One place to find new stories is within the stories you already have.
(If you’re a beginner at interview storytelling and haven’t yet prepared any stories, read my post, Beyond STAR: How to Prepare More Interview Stories.)
Think about one of your more complex stories. Maybe it’s about a lengthy project you were involved in. Now, what was the hardest thing about getting started and the early phases of this project? Was it difficult to enlist people, gather resources? Was it challenging to plan the steps to be taken? Any challenge you overcame can be a story unto itself. It may seem short and simple, but what’s wrong with that? Not all of your stories need to be complex.
What happened around the middle of the project? How did you handle that? And as you were approaching the finish line, did any last-minute issues arise that almost made you miss the deadline? What did you do about that?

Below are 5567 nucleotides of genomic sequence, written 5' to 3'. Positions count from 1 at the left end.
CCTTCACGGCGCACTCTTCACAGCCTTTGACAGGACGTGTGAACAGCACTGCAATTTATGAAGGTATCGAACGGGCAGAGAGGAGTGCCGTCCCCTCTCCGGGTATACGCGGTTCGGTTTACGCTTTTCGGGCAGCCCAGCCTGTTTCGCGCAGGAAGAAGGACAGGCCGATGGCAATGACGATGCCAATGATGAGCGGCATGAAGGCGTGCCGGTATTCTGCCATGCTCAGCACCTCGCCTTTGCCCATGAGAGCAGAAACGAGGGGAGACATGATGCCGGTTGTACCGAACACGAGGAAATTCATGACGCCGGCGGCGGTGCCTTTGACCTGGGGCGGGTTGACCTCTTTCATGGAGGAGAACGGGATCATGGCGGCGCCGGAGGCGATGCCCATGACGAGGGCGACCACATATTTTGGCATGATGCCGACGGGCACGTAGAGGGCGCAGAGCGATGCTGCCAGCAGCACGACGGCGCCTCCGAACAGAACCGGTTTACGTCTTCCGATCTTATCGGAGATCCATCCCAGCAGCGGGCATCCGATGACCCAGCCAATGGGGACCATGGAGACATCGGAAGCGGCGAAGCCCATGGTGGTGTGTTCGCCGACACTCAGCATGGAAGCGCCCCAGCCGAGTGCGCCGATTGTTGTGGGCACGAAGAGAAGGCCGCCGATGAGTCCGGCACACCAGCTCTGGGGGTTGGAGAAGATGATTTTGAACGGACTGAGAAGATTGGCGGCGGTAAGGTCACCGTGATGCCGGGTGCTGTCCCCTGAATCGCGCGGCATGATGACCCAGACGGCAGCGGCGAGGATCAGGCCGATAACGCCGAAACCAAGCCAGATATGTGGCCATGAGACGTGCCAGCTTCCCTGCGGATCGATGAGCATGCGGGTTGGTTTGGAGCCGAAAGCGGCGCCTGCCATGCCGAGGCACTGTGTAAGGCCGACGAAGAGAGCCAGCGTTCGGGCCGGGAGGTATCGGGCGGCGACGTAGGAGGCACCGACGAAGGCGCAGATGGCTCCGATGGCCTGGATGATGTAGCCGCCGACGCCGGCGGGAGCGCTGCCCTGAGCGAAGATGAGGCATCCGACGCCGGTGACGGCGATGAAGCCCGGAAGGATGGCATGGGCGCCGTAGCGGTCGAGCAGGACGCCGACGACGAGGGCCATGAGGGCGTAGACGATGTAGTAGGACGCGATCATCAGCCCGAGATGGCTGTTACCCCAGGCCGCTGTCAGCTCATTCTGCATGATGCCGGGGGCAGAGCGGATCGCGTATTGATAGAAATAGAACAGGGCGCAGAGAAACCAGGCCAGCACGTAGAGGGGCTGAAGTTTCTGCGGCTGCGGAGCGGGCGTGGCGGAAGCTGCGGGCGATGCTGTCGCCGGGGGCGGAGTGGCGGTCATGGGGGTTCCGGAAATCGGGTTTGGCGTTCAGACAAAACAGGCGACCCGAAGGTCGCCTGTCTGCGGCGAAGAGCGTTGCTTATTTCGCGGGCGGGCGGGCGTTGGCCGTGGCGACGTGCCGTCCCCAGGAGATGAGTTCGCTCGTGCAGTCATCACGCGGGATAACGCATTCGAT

How many stories can you pull out of one project?
Make a list of your interview stories. Ultimately you want to have at least 15 stories ready, and it will be too hard to keep them all “in your head.” There’s no need to write out the stories word-for-word, but do give each one a title that helps you remember it, and jot down some notes about the key points involved.
Now that you know how to come up with interview stories, get ready to practice.